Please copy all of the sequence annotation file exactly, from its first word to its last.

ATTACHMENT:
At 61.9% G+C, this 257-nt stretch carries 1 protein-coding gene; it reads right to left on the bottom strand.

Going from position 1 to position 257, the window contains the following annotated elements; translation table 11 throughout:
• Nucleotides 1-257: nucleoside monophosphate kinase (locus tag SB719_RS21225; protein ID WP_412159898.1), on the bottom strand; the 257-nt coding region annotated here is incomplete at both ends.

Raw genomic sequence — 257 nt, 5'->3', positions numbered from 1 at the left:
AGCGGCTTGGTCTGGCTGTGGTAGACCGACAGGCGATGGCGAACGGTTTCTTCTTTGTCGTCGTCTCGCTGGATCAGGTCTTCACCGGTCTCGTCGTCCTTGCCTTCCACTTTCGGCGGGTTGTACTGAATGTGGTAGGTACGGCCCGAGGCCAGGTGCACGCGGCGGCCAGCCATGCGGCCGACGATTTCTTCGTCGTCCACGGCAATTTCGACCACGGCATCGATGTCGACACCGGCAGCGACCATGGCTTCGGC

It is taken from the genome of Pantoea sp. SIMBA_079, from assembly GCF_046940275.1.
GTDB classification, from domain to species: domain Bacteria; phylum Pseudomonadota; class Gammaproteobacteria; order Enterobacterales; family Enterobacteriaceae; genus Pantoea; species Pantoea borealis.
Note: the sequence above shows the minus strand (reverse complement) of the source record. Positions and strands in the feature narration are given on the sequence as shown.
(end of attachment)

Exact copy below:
At 61.9% G+C, this 257-nt stretch carries 1 protein-coding gene; it reads right to left on the bottom strand.

Going from position 1 to position 257, the window contains the following annotated elements; translation table 11 throughout:
• Nucleotides 1-257: nucleoside monophosphate kinase (locus tag SB719_RS21225; protein ID WP_412159898.1), on the bottom strand; the 257-nt coding region annotated here is incomplete at both ends.

Raw genomic sequence — 257 nt, 5'->3', positions numbered from 1 at the left:
AGCGGCTTGGTCTGGCTGTGGTAGACCGACAGGCGATGGCGAACGGTTTCTTCTTTGTCGTCGTCTCGCTGGATCAGGTCTTCACCGGTCTCGTCGTCCTTGCCTTCCACTTTCGGCGGGTTGTACTGAATGTGGTAGGTACGGCCCGAGGCCAGGTGCACGCGGCGGCCAGCCATGCGGCCGACGATTTCTTCGTCGTCCACGGCAATTTCGACCACGGCATCGATGTCGACACCGGCAGCGACCATGGCTTCGGC

It is taken from the genome of Pantoea sp. SIMBA_079, from assembly GCF_046940275.1.
GTDB classification, from domain to species: domain Bacteria; phylum Pseudomonadota; class Gammaproteobacteria; order Enterobacterales; family Enterobacteriaceae; genus Pantoea; species Pantoea borealis.
Note: the sequence above shows the minus strand (reverse complement) of the source record. Positions and strands in the feature narration are given on the sequence as shown.